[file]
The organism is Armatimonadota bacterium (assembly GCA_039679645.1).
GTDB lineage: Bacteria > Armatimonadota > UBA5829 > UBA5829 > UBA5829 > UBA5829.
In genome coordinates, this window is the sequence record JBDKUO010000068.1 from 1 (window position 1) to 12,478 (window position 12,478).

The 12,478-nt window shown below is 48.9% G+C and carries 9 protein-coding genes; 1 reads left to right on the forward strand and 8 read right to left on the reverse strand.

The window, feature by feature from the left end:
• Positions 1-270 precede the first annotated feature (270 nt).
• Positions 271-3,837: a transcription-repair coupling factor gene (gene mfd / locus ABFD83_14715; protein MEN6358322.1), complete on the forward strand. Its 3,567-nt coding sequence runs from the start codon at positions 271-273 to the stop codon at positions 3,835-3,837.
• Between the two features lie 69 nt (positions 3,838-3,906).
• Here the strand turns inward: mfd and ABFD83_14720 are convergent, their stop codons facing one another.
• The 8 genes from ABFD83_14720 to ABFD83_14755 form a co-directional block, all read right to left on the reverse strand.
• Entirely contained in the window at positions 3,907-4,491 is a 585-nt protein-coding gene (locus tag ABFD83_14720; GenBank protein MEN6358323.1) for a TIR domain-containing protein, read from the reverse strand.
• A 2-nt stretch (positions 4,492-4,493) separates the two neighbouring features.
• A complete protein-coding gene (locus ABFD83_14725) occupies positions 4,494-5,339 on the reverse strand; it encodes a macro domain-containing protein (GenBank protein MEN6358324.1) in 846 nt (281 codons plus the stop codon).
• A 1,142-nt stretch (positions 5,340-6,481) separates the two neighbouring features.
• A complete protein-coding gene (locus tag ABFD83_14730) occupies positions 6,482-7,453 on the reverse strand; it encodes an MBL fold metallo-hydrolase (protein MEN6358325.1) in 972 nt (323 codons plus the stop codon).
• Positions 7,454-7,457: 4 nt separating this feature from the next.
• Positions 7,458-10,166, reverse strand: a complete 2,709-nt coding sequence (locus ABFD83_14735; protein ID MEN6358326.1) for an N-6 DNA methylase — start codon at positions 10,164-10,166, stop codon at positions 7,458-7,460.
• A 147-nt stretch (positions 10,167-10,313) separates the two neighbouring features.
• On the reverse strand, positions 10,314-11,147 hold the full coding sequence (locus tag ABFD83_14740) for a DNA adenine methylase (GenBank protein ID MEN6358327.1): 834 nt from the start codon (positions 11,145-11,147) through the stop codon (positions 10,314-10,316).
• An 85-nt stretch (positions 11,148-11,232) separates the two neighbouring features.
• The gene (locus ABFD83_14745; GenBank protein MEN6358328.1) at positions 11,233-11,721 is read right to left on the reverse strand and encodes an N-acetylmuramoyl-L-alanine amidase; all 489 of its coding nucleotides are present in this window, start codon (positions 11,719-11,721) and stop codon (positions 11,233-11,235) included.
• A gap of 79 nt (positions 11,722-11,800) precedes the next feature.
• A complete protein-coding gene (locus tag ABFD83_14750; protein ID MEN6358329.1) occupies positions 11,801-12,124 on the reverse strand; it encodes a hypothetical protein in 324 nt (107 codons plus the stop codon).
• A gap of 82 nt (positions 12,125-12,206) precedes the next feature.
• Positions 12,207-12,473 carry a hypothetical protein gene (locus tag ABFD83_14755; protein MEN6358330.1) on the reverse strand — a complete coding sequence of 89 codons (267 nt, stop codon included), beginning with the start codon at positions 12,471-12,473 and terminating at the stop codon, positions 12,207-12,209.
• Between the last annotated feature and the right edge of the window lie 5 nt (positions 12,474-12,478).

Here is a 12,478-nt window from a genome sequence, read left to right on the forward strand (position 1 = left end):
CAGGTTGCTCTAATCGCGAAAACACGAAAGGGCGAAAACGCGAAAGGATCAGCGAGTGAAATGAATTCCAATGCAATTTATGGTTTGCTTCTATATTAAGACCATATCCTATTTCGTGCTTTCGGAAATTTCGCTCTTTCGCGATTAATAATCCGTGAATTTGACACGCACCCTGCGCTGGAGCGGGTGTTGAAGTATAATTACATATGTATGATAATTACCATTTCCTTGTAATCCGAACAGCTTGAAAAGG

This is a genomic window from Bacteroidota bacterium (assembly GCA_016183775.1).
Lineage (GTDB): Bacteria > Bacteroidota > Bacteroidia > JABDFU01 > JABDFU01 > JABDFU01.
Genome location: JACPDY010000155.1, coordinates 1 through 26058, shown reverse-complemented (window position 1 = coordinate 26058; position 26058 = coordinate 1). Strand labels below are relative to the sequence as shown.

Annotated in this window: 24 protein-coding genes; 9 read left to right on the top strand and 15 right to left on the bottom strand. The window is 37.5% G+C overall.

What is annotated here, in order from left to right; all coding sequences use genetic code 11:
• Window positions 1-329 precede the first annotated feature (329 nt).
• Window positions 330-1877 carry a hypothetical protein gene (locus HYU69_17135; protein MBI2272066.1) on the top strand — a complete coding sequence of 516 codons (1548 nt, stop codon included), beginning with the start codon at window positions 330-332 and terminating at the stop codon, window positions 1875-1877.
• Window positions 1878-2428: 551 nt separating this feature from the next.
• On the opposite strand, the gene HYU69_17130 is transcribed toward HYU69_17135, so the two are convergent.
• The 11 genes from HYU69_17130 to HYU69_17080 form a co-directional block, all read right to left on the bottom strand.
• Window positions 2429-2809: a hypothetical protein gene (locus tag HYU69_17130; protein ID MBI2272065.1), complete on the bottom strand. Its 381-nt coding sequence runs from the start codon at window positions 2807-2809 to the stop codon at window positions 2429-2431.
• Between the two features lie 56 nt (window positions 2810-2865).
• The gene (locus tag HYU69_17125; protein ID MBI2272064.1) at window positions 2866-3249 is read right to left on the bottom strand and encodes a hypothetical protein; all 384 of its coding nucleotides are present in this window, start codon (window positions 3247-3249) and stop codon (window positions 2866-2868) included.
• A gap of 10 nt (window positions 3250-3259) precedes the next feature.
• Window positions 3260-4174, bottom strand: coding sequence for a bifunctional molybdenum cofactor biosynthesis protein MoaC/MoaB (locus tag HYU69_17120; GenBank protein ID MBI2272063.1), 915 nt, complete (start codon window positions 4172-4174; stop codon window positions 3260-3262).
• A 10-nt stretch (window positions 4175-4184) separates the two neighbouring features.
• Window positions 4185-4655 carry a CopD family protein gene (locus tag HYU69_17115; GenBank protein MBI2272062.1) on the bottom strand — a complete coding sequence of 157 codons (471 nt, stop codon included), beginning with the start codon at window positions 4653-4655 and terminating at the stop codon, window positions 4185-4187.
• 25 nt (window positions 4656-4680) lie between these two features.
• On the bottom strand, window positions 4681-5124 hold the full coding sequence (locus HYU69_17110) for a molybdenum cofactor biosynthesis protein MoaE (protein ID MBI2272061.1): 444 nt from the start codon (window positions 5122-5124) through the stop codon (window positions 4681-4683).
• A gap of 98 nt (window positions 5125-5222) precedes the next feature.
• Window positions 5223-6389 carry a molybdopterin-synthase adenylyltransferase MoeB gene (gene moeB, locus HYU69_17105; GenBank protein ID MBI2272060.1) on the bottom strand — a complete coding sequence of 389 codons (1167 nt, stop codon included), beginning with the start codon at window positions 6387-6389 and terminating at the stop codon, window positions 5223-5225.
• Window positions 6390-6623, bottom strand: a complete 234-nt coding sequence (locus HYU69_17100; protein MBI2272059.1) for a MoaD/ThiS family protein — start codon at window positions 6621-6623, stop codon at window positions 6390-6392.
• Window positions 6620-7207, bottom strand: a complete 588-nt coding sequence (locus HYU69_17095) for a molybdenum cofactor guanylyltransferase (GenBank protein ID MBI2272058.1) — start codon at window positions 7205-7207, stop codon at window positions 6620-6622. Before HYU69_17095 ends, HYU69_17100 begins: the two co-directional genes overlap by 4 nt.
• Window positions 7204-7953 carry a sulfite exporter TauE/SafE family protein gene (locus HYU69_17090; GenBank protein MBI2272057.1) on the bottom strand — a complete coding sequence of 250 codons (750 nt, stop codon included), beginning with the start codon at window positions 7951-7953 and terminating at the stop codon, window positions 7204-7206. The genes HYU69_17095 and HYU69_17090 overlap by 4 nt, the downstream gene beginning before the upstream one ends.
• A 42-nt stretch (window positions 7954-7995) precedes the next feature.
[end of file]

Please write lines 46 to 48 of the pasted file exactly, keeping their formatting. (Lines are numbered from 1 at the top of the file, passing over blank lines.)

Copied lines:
• 25 nt (window positions 4656-4680) lie between these two features.
• On the bottom strand, window positions 4681-5124 hold the full coding sequence (locus HYU69_17110) for a molybdenum cofactor biosynthesis protein MoaE (protein ID MBI2272061.1): 444 nt from the start codon (window positions 5122-5124) through the stop codon (window positions 4681-4683).
• A gap of 98 nt (window positions 5125-5222) precedes the next feature.